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Distinct Effects of Stereotactically Injected Human Cerebrospinal Fluid Containing Glutamic Acid Decarboxylase Antibodies into the Hippocampus of Rats on the Development of Spontaneous Epileptic Activity

1
Oscar Langendorff Institute of Physiology, University of Rostock, 18057 Rostock, Germany
2
Department of Irradiation Therapy, University Hospital of Rostock, 18059 Rostock, Germany
3
Epilepsy Center Bethel, Krankenhaus Mara, 33617 Bielefeld, Germany
4
Center of Transdisciplinary Neurosciences Rostock, University of Rostock, 18147 Rostock, Germany
*
Author to whom correspondence should be addressed.
Brain Sci. 2020, 10(2), 123; https://doi.org/10.3390/brainsci10020123
Received: 9 February 2020 / Revised: 17 February 2020 / Accepted: 20 February 2020 / Published: 22 February 2020
(This article belongs to the Special Issue Synaptic Changes in Epilepsy)
Background: The conversion of glutamic acid into γ-aminobutyric acid (GABA) is catalyzed by the glutamic acid decarboxylase (GAD). Antibodies against this enzyme have been described in neurological disorders, but the pathophysiological role of these antibodies is still poorly understood. We hypothesized that anti-GAD autoantibodies could diminish the GABA content in the slice and facilitate epileptic activity. Methods: Cerebrospinal fluids (CSF) from two patients containing anti-GAD (A and B) were injected into the rat hippocampus in vivo. Hippocampal slices were prepared for electrophysiological field potential recordings in order to record recurrent epileptic discharges (REDs) in the CA1 region induced by the removal of Mg2+ and/or by adding gabazine. As control groups, we injected an anti-GAD-negative human CSF or saline solution, and we used non-operated naive animals. Results: RED frequencies were significantly higher in the Mg2+-free solution than in the gabazine-containing solution. The average frequency of REDs in the last 10 min and the average duration of REDs in the last 5 min did not show significant differences between the anti-GAD-B-treated and the control slices, but in the Mg2+-free solution, anti-GAD-A had significantly higher epileptic activity than anti-GAD-B. Conclusions: These results indicate that anti-GAD has distinct effects on the development of spontaneous epileptic activity. View Full-Text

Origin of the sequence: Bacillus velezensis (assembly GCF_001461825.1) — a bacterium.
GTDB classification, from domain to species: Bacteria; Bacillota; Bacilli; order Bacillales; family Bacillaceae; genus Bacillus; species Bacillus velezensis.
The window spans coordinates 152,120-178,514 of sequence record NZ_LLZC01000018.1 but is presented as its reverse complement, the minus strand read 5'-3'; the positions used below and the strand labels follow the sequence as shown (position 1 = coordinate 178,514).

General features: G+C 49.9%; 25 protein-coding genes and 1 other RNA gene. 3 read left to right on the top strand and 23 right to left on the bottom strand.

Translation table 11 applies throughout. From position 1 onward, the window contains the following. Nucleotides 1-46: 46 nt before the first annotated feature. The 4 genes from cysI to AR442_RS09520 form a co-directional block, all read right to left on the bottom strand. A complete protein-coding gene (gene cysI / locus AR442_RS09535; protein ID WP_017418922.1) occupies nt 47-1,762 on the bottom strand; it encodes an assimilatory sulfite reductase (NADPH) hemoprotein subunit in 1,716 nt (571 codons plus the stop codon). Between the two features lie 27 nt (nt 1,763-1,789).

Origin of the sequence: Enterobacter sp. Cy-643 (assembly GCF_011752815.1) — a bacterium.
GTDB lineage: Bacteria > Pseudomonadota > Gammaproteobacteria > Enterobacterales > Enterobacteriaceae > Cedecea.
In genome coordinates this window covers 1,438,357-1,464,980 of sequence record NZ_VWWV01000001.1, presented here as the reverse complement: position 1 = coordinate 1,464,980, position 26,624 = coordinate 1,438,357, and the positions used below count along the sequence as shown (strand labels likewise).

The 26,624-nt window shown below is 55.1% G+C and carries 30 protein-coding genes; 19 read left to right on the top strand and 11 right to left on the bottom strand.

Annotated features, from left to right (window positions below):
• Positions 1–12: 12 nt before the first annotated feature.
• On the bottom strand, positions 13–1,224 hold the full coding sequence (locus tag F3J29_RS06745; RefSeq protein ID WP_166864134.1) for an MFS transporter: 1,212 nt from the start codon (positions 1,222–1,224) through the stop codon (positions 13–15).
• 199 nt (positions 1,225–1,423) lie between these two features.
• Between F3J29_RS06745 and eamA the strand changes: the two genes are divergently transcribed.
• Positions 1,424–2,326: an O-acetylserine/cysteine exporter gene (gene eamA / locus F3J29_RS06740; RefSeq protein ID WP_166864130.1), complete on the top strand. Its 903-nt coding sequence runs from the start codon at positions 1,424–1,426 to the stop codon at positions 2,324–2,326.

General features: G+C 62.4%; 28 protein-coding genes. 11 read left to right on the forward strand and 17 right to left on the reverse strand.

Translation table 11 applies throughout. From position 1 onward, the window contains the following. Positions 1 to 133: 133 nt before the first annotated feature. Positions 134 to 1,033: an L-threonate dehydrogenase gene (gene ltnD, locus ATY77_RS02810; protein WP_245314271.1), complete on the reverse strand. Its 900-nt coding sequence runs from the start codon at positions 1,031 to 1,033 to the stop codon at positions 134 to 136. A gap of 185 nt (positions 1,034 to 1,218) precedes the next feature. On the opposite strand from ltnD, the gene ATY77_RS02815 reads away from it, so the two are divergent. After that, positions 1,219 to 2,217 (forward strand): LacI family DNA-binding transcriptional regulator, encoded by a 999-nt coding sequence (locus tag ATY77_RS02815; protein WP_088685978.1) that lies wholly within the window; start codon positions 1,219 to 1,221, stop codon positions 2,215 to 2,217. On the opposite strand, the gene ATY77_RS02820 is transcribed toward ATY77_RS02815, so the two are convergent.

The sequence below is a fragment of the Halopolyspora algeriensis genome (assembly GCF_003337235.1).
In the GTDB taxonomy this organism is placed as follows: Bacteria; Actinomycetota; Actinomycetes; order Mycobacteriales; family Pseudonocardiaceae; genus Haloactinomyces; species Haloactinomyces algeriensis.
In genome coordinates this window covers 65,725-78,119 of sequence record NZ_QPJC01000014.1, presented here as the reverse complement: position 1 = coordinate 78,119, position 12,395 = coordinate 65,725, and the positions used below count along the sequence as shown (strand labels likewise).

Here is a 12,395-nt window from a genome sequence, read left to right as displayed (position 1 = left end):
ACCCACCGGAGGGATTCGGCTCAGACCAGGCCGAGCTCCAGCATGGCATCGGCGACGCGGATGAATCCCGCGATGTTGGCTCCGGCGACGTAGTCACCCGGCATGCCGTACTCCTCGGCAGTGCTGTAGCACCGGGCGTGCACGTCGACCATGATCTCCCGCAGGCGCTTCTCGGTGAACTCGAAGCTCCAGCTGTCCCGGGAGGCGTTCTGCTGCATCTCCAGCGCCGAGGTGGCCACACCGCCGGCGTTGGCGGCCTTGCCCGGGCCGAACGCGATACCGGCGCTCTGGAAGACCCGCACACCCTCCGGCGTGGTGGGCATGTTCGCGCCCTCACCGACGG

Keywords: glutamic acid decarboxylase; autoimmune limbic encephalitis; NMDA and GABA receptor; recurrent epileptiform discharges; human cerebrospinal fluid; hippocampus of rats; field potential recording glutamic acid decarboxylase; autoimmune limbic encephalitis; NMDA and GABA receptor; recurrent epileptiform discharges; human cerebrospinal fluid; hippocampus of rats; field potential recording
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Frerker, B.; Rohde, M.; Müller, S.; Bien, C.G.; Köhling, R.; Kirschstein, T. Distinct Effects of Stereotactically Injected Human Cerebrospinal Fluid Containing Glutamic Acid Decarboxylase Antibodies into the Hippocampus of Rats on the Development of Spontaneous Epileptic Activity. Brain Sci. 2020, 10, 123.

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